Why Do Japanese Women Live the Longest?
Why Do Japanese Women Live the Longest?
I’m sure you’ve already heard about the longevity of Japanese men and women, mostly attributed to their food choices and life style. Traditionally, the Japanese diet has been praised for its health preserving benefits – and don’t restrict your view of the Japanese cuisine to sushi rolls. These days, the Japanese too are experiencing challenges the modern life brings and are adopting less health-promoting foods. Nonetheless, the old wisdom is not forgotten.
Diet based on fish, soy, rice, vegetables and fruit
A home cooked Japanese meal is the key to success. Forget about complicated restaurant meals that take a long time to master – a traditional meal in Japan usually consists of some grilled fish, a bit of steamed rice, simmered vegetables, a bowl of miso soup, and green tea (which has amazing health benefits) and fruits for dessert.
Have you noticed that the food you get in a Japanese restaurant comes in small, pleasing to the eye bowls, and it satisfies you despite the smaller portions? Presentation is important in Japan and the rule is to enjoy your food slowly. You’re encouraged to stop eating when you’re 80% full.
Steaming, pan grilling, sautéing, simmering or quick stir-frying in a wok are used to prepare the dishes. Japanese cooks choose heart-friendly oils and avoid methods that would expose ingredients to high temperatures for a long time. Also, they enjoy fresh foods and go easy on the dressing, so you are left with a light, yet fulfilled, feeling in your stomach.
No bread, just rice
Japanese diet doesn’t feature any bread. Instead, steamed rice is served with every meal, which eliminates the consumption of refined wheat flour. These days, plain rice can be easily replaced by the more healthy brown variation.
Breakfast powered with miso soup
In Japan, breakfast is considered an important and big meal and is served as a variety of small dishes. A bowl of probiotic-rich miso soup is often enjoyed with the first meal of the day to give you an extra push.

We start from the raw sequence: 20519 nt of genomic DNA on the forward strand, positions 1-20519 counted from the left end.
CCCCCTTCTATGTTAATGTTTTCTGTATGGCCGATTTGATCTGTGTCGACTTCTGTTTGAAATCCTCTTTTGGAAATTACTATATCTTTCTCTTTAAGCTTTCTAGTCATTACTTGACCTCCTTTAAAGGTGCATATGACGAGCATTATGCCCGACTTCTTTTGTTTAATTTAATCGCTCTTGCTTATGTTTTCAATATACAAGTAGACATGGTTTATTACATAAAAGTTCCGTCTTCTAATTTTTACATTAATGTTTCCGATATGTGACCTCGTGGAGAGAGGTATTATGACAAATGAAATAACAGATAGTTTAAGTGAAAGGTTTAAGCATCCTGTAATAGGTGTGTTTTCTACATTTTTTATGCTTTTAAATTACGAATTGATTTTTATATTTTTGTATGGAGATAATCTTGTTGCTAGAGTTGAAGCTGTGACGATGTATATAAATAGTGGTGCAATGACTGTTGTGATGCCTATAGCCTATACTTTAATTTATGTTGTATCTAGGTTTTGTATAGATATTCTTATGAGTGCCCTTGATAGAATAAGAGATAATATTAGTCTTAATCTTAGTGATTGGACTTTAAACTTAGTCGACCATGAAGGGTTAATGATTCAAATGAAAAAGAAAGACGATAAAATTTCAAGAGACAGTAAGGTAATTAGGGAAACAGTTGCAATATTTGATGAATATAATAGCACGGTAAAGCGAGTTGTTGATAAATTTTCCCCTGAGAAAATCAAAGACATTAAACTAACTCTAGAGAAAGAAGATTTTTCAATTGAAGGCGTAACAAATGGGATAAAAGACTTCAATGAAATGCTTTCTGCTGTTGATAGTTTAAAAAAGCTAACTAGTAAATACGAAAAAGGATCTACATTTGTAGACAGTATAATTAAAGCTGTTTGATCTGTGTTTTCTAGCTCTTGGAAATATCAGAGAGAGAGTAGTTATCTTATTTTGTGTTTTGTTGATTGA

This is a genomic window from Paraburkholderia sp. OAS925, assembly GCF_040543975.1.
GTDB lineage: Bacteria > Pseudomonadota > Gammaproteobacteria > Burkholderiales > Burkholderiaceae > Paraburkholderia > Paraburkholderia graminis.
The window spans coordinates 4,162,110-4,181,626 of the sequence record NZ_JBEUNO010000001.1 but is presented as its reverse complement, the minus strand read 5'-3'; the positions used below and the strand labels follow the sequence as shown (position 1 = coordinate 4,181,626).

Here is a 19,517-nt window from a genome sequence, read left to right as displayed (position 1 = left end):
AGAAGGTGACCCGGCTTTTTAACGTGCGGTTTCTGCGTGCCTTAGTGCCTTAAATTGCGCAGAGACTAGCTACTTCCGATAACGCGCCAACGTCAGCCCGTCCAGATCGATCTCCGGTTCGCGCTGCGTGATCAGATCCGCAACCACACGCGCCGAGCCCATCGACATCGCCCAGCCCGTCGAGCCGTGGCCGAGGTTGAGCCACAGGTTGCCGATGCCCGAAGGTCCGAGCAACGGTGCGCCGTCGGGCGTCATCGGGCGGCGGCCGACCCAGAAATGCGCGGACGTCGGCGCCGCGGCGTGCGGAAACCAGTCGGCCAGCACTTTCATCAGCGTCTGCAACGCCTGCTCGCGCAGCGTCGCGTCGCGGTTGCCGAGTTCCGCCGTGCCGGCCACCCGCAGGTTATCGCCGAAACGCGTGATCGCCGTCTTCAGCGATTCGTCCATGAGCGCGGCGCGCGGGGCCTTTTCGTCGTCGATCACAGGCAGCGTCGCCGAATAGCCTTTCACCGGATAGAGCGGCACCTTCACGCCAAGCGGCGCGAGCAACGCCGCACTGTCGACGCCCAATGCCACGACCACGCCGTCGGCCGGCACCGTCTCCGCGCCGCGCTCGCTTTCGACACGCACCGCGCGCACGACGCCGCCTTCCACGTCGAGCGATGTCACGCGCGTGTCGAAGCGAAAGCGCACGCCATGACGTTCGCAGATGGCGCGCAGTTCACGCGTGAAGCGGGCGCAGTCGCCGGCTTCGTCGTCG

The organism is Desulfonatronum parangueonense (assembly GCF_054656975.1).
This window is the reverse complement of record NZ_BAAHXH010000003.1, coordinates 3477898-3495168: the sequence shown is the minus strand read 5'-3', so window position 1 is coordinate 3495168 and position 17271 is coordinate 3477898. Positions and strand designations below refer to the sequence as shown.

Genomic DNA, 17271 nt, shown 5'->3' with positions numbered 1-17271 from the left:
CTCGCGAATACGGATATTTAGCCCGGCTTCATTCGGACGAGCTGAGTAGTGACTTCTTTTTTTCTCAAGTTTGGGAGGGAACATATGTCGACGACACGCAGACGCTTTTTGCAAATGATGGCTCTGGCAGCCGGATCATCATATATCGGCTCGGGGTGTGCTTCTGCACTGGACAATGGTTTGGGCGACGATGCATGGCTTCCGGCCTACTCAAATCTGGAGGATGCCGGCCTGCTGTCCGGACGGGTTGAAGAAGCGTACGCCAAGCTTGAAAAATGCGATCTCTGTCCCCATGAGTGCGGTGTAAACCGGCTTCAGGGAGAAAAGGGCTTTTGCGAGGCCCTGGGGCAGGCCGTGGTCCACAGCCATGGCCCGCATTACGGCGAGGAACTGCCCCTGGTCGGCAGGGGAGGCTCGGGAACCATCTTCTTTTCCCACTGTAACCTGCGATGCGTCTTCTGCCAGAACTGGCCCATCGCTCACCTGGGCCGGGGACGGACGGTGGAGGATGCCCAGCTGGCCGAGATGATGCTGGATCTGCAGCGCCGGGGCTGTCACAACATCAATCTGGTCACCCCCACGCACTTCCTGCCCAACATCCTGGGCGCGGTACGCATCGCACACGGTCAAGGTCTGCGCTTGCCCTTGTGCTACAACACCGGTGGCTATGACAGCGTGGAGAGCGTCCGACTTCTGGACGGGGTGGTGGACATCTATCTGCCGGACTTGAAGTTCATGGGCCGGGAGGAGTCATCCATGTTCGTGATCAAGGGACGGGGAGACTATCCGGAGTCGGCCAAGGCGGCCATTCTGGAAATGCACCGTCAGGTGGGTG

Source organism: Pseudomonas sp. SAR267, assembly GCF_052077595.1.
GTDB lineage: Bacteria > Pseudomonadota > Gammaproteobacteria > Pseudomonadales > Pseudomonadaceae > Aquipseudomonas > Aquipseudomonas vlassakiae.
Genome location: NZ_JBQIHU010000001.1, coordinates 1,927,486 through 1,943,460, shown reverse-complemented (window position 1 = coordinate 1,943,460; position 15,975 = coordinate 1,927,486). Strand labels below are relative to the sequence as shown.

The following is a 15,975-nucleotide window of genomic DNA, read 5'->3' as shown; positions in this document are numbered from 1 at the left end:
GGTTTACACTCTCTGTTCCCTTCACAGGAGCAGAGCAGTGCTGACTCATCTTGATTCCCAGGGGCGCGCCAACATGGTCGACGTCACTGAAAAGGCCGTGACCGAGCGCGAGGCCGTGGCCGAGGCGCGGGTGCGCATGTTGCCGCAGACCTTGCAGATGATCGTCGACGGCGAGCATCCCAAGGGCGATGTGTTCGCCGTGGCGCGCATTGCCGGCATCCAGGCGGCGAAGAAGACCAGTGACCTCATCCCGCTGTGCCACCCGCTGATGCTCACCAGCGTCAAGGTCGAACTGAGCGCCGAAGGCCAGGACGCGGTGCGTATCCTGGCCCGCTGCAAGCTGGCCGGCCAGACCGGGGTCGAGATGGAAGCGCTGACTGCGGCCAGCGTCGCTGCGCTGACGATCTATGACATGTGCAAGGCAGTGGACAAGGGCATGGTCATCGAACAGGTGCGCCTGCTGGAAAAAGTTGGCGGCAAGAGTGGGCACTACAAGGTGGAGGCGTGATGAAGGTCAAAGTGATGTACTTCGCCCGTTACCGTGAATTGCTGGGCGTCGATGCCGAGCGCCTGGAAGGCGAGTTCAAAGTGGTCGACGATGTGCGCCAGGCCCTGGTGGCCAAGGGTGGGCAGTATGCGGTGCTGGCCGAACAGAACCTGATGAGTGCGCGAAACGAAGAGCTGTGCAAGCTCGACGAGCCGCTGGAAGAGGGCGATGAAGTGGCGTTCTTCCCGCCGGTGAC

Sugary desserts are not customary in Japan. Desserts can be served, but they are smaller and not eaten as frequently as in the sugar-obsessed West.
Different attitude to food and dieting
Japanese women are raised to enjoy food and consume a wide variety of foods; they are not as concerned about dieting as their Western counterparts. Also, ‘incidental’ exercising such walking everywhere keeps the Japanese slim and being active is a part of the daily routine.
The key Foods of the Japanese Diet
Nearly 10% of the world’s fish is consumed in Japan. If you think about the abundance of omega-3 fatty acids present in oily fish, it becomes clear how the Japanese manage to stay disease-free and youthful. Omega 3 has amazing health benefits and it can also prevent breast cancer.
Vegetables (sea and land)
Full of antioxidants, vitamins and minerals, vegetables also make you feel fuller. Japanese are known to consume 5 times as much cruciferous vegetables (broccoli, cabbage, sprouts, kale, bok choy) compared to Americans. I’ve already mentioned the amazing health benefits of cruciferous vegetables. Sea vegetables such as sea weed (which is great for your health) are also an important source of nutrients and feature in many Japanese dishes.
Rice is the Japanese staple and makes you avoid sodium (salt), saturated fat, trans fat and cholesterol. For a healthier meal, opt for brown rice. You can also make it healthier by adding a certain oil when the water boils.
Japanese consume a lot of soy – about 50 grams per day. A lot of the Japanese traditional dishes are made of soy. Soy used to be a good food choice and was of a higher quality than it is in today’s GMO days when the use of soy is controversial.
The best way to finish a Japanese meal is to have a small cup of green tea. Rich in antioxidants, it will protect your heart and ward off other chronic diseases. Particularly praised is the Matcha green tea.
The intake of processed foods high in trans fats is further reduced by serving fresh fruit instead of biscuits, cakes and muffins. Decoratively sliced, fruits make for a great dessert option. If you are concerned about pesticides, opt for organic fruits.